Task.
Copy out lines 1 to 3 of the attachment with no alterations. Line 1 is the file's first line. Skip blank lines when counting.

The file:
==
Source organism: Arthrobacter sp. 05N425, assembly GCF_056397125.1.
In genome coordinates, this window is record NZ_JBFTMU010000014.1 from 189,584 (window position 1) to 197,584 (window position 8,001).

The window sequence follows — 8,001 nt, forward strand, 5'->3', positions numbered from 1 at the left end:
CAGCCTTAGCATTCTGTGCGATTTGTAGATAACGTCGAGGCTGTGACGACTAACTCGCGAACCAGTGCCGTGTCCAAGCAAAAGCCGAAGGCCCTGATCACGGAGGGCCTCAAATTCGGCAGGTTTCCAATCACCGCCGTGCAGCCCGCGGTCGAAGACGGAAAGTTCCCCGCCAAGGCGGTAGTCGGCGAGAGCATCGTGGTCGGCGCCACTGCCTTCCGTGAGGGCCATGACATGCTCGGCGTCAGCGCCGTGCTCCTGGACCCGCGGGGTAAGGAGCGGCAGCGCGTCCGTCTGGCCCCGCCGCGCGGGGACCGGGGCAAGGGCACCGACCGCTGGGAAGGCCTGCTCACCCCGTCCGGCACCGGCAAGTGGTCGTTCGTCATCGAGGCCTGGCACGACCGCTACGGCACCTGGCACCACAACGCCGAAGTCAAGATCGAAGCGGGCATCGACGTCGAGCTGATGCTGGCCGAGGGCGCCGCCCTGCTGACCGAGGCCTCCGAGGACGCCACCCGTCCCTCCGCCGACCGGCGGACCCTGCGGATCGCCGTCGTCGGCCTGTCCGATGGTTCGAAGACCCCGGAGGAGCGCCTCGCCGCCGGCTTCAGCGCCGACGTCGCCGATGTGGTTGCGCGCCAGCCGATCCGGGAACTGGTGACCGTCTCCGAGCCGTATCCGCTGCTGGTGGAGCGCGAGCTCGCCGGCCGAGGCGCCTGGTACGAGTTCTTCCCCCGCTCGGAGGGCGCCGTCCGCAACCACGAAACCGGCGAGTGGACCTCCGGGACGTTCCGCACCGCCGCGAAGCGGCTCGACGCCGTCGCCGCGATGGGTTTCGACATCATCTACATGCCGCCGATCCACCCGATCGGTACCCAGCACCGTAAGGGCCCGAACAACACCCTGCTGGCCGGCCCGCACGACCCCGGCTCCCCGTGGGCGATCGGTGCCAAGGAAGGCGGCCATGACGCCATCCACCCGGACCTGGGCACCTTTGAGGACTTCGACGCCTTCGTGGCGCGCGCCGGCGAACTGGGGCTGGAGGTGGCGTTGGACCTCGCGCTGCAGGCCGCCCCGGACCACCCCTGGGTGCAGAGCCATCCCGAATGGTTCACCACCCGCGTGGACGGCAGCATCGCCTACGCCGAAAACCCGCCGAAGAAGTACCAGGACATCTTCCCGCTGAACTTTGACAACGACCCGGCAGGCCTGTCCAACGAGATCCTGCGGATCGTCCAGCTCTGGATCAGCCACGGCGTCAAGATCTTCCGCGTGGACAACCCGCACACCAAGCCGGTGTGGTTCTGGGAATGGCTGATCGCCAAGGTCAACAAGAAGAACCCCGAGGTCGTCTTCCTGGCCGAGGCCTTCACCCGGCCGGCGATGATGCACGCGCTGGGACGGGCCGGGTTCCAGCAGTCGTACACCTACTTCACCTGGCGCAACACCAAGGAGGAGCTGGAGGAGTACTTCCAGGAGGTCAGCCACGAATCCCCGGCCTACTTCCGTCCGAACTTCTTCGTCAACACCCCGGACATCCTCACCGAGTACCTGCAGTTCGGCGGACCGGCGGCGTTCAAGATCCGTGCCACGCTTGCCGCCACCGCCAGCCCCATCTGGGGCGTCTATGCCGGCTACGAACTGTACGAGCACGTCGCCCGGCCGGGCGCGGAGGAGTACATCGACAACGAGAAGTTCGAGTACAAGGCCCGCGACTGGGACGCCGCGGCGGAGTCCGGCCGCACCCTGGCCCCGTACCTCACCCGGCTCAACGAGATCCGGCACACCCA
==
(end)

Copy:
Source organism: Arthrobacter sp. 05N425, assembly GCF_056397125.1.
In genome coordinates, this window is record NZ_JBFTMU010000014.1 from 189,584 (window position 1) to 197,584 (window position 8,001).

The window sequence follows — 8,001 nt, forward strand, 5'->3', positions numbered from 1 at the left end: